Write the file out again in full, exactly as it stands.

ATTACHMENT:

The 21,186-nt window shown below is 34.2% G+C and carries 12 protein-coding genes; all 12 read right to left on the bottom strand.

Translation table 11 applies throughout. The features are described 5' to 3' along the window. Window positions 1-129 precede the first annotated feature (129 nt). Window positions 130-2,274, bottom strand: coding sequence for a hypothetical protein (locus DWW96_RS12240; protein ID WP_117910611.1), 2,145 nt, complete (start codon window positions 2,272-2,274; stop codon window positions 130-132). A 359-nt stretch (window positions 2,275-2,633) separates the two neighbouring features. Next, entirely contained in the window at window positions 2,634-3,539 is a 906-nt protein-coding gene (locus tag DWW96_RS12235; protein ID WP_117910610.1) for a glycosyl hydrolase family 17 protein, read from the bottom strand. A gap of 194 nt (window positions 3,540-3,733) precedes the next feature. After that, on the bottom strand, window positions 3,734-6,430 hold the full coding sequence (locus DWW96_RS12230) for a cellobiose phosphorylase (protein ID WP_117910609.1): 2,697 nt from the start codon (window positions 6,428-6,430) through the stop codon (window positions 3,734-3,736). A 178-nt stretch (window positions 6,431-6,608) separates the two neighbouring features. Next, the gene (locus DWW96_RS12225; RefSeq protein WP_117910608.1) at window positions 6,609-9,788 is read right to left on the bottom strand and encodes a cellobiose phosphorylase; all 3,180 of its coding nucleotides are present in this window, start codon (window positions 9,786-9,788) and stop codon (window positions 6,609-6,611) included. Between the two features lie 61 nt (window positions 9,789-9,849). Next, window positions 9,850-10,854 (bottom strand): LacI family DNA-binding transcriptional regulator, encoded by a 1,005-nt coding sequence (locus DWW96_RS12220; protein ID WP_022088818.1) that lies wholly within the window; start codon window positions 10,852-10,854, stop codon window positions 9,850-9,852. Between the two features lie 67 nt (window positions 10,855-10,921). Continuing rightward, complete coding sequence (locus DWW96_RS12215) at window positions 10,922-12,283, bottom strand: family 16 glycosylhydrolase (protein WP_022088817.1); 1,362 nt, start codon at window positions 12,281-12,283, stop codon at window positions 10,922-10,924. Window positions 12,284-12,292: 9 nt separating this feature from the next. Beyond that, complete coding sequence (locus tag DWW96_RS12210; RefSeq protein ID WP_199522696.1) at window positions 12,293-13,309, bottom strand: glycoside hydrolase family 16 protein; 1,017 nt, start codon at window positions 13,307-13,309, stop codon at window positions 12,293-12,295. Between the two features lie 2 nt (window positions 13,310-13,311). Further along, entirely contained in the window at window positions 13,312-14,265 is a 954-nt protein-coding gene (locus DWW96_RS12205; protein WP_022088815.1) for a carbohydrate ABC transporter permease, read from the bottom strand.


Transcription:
The 21,186-nt window shown below is 34.2% G+C and carries 12 protein-coding genes; all 12 read right to left on the bottom strand.

Translation table 11 applies throughout. The features are described 5' to 3' along the window. Window positions 1-129 precede the first annotated feature (129 nt). Window positions 130-2,274, bottom strand: coding sequence for a hypothetical protein (locus DWW96_RS12240; protein ID WP_117910611.1), 2,145 nt, complete (start codon window positions 2,272-2,274; stop codon window positions 130-132). A 359-nt stretch (window positions 2,275-2,633) separates the two neighbouring features. Next, entirely contained in the window at window positions 2,634-3,539 is a 906-nt protein-coding gene (locus tag DWW96_RS12235; protein ID WP_117910610.1) for a glycosyl hydrolase family 17 protein, read from the bottom strand. A gap of 194 nt (window positions 3,540-3,733) precedes the next feature. After that, on the bottom strand, window positions 3,734-6,430 hold the full coding sequence (locus DWW96_RS12230) for a cellobiose phosphorylase (protein ID WP_117910609.1): 2,697 nt from the start codon (window positions 6,428-6,430) through the stop codon (window positions 3,734-3,736). A 178-nt stretch (window positions 6,431-6,608) separates the two neighbouring features. Next, the gene (locus DWW96_RS12225; RefSeq protein WP_117910608.1) at window positions 6,609-9,788 is read right to left on the bottom strand and encodes a cellobiose phosphorylase; all 3,180 of its coding nucleotides are present in this window, start codon (window positions 9,786-9,788) and stop codon (window positions 6,609-6,611) included. Between the two features lie 61 nt (window positions 9,789-9,849). Next, window positions 9,850-10,854 (bottom strand): LacI family DNA-binding transcriptional regulator, encoded by a 1,005-nt coding sequence (locus DWW96_RS12220; protein ID WP_022088818.1) that lies wholly within the window; start codon window positions 10,852-10,854, stop codon window positions 9,850-9,852. Between the two features lie 67 nt (window positions 10,855-10,921). Continuing rightward, complete coding sequence (locus DWW96_RS12215) at window positions 10,922-12,283, bottom strand: family 16 glycosylhydrolase (protein WP_022088817.1); 1,362 nt, start codon at window positions 12,281-12,283, stop codon at window positions 10,922-10,924. Window positions 12,284-12,292: 9 nt separating this feature from the next. Beyond that, complete coding sequence (locus tag DWW96_RS12210; RefSeq protein ID WP_199522696.1) at window positions 12,293-13,309, bottom strand: glycoside hydrolase family 16 protein; 1,017 nt, start codon at window positions 13,307-13,309, stop codon at window positions 12,293-12,295. Between the two features lie 2 nt (window positions 13,310-13,311). Further along, entirely contained in the window at window positions 13,312-14,265 is a 954-nt protein-coding gene (locus DWW96_RS12205; protein WP_022088815.1) for a carbohydrate ABC transporter permease, read from the bottom strand.